Dec. 15: First Flight is success

As everyone interested knows, the first flight of the Boeing 787 was a success. The flight time was cut short by nearly two hours due to deteriorating weather conditions at Boeing Field, the flight’s terminus. The airplane went over the Strait of Juan de Fuca, the body of water between Washington State and Canada, rather than Eastern Washington.

The flight climbed, descended and turned more than planned looking for clear skies. Winds aloft between 15,000 and 19,000 ft–the height of the 777 first flight in 1994–were between 50-70 knots. Boeing had not indicated the altitude when the 787 pilots decided to return early, and we didn’t see the following press conference to learn if the 787 encountered these winds on the first flight.

There will be plenty of Google News-accessible coverage, and our own story is one of our pontificating on Q13 Fox and KIRO-TV, so we won’t go into either for purposes of this column.

For Boeing: congratulations.

6 Comments on “Dec. 15: First Flight is success

  1. Was a good show and a successful flight…now we all await the diest flight of the ZA002

  2. Was a good show and a successful flight…now we all await the first flight of the ZA002

  3. “Today is truly a proud and historic day for the global team who has worked tirelessly to design and build the 787 Dreamliner — the first all-new jet airplane of the 21st century,” said Scott Fancher, vice president and general manager of the 787 program, in a news release.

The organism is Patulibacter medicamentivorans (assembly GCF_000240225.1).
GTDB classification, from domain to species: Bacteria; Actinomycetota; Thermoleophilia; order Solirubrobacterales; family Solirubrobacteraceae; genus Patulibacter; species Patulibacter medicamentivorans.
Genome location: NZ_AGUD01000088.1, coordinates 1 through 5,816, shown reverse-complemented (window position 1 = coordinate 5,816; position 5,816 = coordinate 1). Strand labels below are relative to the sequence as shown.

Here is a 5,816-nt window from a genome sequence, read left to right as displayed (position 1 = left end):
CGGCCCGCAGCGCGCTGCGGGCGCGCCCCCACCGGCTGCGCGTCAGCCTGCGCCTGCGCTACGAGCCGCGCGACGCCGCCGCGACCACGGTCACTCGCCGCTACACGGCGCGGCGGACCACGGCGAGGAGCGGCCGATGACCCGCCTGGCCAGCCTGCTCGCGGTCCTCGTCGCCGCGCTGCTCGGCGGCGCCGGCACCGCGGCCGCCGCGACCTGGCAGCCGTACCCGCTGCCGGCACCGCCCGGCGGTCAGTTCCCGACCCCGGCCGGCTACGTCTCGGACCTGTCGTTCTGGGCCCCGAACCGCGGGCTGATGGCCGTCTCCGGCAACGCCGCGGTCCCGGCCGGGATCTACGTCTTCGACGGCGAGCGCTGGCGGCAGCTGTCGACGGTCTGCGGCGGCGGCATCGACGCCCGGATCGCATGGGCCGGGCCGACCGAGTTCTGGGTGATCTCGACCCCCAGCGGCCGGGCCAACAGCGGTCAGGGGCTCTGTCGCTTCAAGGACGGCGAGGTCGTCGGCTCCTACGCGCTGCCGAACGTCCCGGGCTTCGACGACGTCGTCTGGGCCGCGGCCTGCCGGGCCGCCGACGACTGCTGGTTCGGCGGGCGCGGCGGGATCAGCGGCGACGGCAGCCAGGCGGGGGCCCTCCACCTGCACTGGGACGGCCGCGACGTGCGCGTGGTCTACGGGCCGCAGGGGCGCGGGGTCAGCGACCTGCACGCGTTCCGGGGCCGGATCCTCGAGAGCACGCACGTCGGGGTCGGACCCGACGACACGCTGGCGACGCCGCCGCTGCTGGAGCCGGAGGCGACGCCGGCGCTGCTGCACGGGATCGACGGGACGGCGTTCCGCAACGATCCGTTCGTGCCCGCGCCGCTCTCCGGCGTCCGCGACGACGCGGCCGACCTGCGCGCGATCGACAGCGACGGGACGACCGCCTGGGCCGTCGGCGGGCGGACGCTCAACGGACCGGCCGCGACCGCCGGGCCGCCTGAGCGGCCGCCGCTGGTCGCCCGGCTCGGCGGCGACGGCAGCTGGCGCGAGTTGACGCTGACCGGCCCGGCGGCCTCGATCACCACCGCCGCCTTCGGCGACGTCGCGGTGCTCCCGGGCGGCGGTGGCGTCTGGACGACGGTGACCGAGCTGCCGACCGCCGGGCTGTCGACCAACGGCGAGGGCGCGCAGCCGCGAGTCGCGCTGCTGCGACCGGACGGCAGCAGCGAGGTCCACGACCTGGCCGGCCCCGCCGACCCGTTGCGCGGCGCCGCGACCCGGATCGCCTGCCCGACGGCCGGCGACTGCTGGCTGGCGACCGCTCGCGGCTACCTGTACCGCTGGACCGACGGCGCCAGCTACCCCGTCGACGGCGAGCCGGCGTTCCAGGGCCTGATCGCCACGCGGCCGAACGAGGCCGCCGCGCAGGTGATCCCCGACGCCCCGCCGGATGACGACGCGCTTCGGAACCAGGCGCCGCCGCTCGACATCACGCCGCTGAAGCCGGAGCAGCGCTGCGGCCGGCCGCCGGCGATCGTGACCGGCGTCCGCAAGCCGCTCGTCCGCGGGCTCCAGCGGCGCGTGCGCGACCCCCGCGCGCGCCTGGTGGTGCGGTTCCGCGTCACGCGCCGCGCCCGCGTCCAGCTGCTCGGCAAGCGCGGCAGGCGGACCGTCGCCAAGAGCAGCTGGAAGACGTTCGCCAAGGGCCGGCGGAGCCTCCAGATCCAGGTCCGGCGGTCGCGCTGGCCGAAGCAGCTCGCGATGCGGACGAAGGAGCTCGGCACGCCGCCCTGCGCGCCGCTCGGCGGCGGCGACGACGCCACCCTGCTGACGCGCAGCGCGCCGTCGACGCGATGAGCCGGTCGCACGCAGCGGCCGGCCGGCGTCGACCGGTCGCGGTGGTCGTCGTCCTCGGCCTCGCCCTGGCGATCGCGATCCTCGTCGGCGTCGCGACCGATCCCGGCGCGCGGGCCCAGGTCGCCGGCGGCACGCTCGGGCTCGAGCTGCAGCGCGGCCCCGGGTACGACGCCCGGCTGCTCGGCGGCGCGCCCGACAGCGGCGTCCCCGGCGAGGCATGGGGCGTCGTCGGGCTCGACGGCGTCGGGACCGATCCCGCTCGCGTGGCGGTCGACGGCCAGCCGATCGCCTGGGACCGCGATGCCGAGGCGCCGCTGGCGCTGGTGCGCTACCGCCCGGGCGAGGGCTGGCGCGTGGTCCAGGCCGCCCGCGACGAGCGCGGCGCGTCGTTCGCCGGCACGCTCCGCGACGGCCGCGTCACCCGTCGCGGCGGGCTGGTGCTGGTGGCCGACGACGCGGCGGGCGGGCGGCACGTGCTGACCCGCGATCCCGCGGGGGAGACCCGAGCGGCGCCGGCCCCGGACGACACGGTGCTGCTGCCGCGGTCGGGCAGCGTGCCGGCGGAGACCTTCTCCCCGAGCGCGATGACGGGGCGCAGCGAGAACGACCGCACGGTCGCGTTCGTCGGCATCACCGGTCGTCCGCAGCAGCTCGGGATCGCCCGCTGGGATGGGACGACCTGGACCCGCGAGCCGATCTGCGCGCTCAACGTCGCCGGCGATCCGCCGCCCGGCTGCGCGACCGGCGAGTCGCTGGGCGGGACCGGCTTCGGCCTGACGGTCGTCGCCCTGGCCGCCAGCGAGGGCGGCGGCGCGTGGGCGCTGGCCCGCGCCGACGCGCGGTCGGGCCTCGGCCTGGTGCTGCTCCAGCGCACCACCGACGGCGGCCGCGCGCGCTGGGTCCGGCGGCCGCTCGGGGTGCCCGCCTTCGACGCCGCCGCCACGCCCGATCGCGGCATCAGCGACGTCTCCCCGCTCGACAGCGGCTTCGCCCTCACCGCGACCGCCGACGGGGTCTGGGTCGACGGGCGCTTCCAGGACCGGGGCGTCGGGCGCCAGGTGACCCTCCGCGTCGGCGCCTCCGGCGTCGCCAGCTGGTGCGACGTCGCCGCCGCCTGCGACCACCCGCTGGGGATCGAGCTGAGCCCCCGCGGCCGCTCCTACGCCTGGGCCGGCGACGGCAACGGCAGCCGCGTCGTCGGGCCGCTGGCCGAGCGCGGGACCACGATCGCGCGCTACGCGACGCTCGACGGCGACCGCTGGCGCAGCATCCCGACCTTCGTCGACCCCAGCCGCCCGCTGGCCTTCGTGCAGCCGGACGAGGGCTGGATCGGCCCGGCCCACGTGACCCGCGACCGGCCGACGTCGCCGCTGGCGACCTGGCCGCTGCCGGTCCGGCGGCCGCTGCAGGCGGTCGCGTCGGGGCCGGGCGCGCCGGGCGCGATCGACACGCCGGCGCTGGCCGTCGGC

Typical Boeing PR. Has he forgotten about some of the other all new jet aircraft? (such as the Gulfsteam G650, Airbus A380, Hawker 4000-admittedly launched in the 90’s, Sukhoi Superjet 100).

  4. Hmm,
    A380 was launched in 2000, that as everybody knows is still in the 20th century and it is just a blown up 4holer so it can’be all new either πŸ˜‰

    So it still stands uncontested: the 787 is the first all-new plane from the 21th century.

    Twisting facts to just scrape by a hairs breadth away from a blatant lie must be a cultural thing.

    • Damn, why didn’t EADS postpone the official A380 programme launch on December 19, 2000, for a further 14 days so that the A380 would’ve become the first all-new airliner of the 21st century and not the last of the 20th century. πŸ™‚

      • Har, har,
        this is Airbus core lesson learnt.
        That you can really sell a new airplane to the industry
        just by printing an “Emperors New Clothes Catalog” πŸ˜‰
        All the good houses wear them.
        Making very ambiguous economic claims ( 20% better than what? )
        and selling as brand new innovations the achievements
        of the competition ( networkcentric avionics, flightcontrols ).

        “Overstating your case and managing resultant delayed customer reactions.”
        That is a field that Airbus has still a lot of competence to gain.

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